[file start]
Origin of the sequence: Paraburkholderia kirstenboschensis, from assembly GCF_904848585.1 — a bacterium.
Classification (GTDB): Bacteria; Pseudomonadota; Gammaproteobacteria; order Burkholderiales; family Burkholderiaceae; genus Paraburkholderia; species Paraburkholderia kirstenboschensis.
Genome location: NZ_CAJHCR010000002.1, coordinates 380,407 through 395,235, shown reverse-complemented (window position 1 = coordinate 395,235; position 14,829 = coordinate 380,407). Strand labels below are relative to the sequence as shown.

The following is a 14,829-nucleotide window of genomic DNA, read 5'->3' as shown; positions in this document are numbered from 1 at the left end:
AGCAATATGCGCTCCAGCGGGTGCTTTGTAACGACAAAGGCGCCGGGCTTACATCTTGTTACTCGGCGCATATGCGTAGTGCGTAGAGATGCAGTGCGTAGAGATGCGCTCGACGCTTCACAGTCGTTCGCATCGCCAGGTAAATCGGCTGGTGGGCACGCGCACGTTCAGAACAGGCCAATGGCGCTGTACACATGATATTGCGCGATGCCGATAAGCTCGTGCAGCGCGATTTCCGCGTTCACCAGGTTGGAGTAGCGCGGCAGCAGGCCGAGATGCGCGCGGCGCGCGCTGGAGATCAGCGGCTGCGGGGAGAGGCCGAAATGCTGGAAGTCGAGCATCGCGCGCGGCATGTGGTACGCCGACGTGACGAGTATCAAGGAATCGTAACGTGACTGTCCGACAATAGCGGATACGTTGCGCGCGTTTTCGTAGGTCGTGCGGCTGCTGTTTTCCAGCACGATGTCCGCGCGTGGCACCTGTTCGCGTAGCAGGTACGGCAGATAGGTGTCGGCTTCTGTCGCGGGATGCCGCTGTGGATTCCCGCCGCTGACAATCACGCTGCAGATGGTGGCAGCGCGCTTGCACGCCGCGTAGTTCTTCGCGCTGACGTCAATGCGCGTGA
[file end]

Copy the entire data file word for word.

Origin of the sequence: Paraburkholderia kirstenboschensis, from assembly GCF_904848585.1 — a bacterium.
Classification (GTDB): Bacteria; Pseudomonadota; Gammaproteobacteria; order Burkholderiales; family Burkholderiaceae; genus Paraburkholderia; species Paraburkholderia kirstenboschensis.
Genome location: NZ_CAJHCR010000002.1, coordinates 380,407 through 395,235, shown reverse-complemented (window position 1 = coordinate 395,235; position 14,829 = coordinate 380,407). Strand labels below are relative to the sequence as shown.

The following is a 14,829-nucleotide window of genomic DNA, read 5'->3' as shown; positions in this document are numbered from 1 at the left end:
AGCAATATGCGCTCCAGCGGGTGCTTTGTAACGACAAAGGCGCCGGGCTTACATCTTGTTACTCGGCGCATATGCGTAGTGCGTAGAGATGCAGTGCGTAGAGATGCGCTCGACGCTTCACAGTCGTTCGCATCGCCAGGTAAATCGGCTGGTGGGCACGCGCACGTTCAGAACAGGCCAATGGCGCTGTACACATGATATTGCGCGATGCCGATAAGCTCGTGCAGCGCGATTTCCGCGTTCACCAGGTTGGAGTAGCGCGGCAGCAGGCCGAGATGCGCGCGGCGCGCGCTGGAGATCAGCGGCTGCGGGGAGAGGCCGAAATGCTGGAAGTCGAGCATCGCGCGCGGCATGTGGTACGCCGACGTGACGAGTATCAAGGAATCGTAACGTGACTGTCCGACAATAGCGGATACGTTGCGCGCGTTTTCGTAGGTCGTGCGGCTGCTGTTTTCCAGCACGATGTCCGCGCGTGGCACCTGTTCGCGTAGCAGGTACGGCAGATAGGTGTCGGCTTCTGTCGCGGGATGCCGCTGTGGATTCCCGCCGCTGACAATCACGCTGCAGATGGTGGCAGCGCGCTTGCACGCCGCGTAGTTCTTCGCGCTGACGTCAATGCGCGTGA